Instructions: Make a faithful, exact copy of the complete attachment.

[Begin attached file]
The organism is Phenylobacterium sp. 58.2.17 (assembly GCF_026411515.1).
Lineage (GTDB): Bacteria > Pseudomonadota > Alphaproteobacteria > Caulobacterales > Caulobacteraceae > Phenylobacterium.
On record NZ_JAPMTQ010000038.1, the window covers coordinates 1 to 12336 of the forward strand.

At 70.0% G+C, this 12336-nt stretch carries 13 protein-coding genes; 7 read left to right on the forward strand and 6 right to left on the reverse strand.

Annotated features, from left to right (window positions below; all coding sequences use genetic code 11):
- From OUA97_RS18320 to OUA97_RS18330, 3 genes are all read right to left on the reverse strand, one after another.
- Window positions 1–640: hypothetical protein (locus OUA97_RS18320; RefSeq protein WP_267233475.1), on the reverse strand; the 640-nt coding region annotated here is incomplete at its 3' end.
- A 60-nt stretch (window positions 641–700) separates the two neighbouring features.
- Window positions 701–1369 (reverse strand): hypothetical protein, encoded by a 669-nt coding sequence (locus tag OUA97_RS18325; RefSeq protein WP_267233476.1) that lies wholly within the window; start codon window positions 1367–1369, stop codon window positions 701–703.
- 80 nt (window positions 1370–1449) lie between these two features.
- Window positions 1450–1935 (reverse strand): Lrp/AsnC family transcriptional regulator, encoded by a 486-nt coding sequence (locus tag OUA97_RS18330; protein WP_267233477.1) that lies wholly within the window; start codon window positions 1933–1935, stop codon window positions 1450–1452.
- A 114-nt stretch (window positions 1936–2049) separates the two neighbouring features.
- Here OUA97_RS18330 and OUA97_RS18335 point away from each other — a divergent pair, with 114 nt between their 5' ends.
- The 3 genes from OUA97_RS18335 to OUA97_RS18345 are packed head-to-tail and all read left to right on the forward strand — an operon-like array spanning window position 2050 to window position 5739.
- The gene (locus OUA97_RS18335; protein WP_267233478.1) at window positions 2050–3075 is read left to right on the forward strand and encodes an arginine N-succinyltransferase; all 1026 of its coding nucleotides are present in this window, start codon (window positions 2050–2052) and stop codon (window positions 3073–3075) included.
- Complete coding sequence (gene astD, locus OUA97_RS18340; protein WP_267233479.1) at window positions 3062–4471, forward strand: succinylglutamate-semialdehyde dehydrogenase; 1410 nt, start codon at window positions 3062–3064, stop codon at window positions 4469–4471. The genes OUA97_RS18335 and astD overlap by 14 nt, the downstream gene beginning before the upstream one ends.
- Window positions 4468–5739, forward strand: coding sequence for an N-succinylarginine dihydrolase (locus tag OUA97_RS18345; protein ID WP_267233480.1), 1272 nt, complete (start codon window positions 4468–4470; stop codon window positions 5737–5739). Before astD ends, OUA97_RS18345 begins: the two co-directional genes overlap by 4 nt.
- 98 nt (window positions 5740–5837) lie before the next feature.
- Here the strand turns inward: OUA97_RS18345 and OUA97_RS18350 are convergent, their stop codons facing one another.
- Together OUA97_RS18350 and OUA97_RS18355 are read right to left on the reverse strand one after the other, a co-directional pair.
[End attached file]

The organism is Phenylobacterium sp. 58.2.17 (assembly GCF_026411515.1).
Lineage (GTDB): Bacteria > Pseudomonadota > Alphaproteobacteria > Caulobacterales > Caulobacteraceae > Phenylobacterium.
On record NZ_JAPMTQ010000038.1, the window covers coordinates 1 to 12336 of the forward strand.

At 70.0% G+C, this 12336-nt stretch carries 13 protein-coding genes; 7 read left to right on the forward strand and 6 right to left on the reverse strand.

Annotated features, from left to right (window positions below; all coding sequences use genetic code 11):
- From OUA97_RS18320 to OUA97_RS18330, 3 genes are all read right to left on the reverse strand, one after another.
- Window positions 1–640: hypothetical protein (locus OUA97_RS18320; RefSeq protein WP_267233475.1), on the reverse strand; the 640-nt coding region annotated here is incomplete at its 3' end.
- A 60-nt stretch (window positions 641–700) separates the two neighbouring features.
- Window positions 701–1369 (reverse strand): hypothetical protein, encoded by a 669-nt coding sequence (locus tag OUA97_RS18325; RefSeq protein WP_267233476.1) that lies wholly within the window; start codon window positions 1367–1369, stop codon window positions 701–703.
- 80 nt (window positions 1370–1449) lie between these two features.
- Window positions 1450–1935 (reverse strand): Lrp/AsnC family transcriptional regulator, encoded by a 486-nt coding sequence (locus tag OUA97_RS18330; protein WP_267233477.1) that lies wholly within the window; start codon window positions 1933–1935, stop codon window positions 1450–1452.
- A 114-nt stretch (window positions 1936–2049) separates the two neighbouring features.
- Here OUA97_RS18330 and OUA97_RS18335 point away from each other — a divergent pair, with 114 nt between their 5' ends.
- The 3 genes from OUA97_RS18335 to OUA97_RS18345 are packed head-to-tail and all read left to right on the forward strand — an operon-like array spanning window position 2050 to window position 5739.
- The gene (locus OUA97_RS18335; protein WP_267233478.1) at window positions 2050–3075 is read left to right on the forward strand and encodes an arginine N-succinyltransferase; all 1026 of its coding nucleotides are present in this window, start codon (window positions 2050–2052) and stop codon (window positions 3073–3075) included.
- Complete coding sequence (gene astD, locus OUA97_RS18340; protein WP_267233479.1) at window positions 3062–4471, forward strand: succinylglutamate-semialdehyde dehydrogenase; 1410 nt, start codon at window positions 3062–3064, stop codon at window positions 4469–4471. The genes OUA97_RS18335 and astD overlap by 14 nt, the downstream gene beginning before the upstream one ends.
- Window positions 4468–5739, forward strand: coding sequence for an N-succinylarginine dihydrolase (locus tag OUA97_RS18345; protein ID WP_267233480.1), 1272 nt, complete (start codon window positions 4468–4470; stop codon window positions 5737–5739). Before astD ends, OUA97_RS18345 begins: the two co-directional genes overlap by 4 nt.
- 98 nt (window positions 5740–5837) lie before the next feature.
- Here the strand turns inward: OUA97_RS18345 and OUA97_RS18350 are convergent, their stop codons facing one another.
- Together OUA97_RS18350 and OUA97_RS18355 are read right to left on the reverse strand one after the other, a co-directional pair.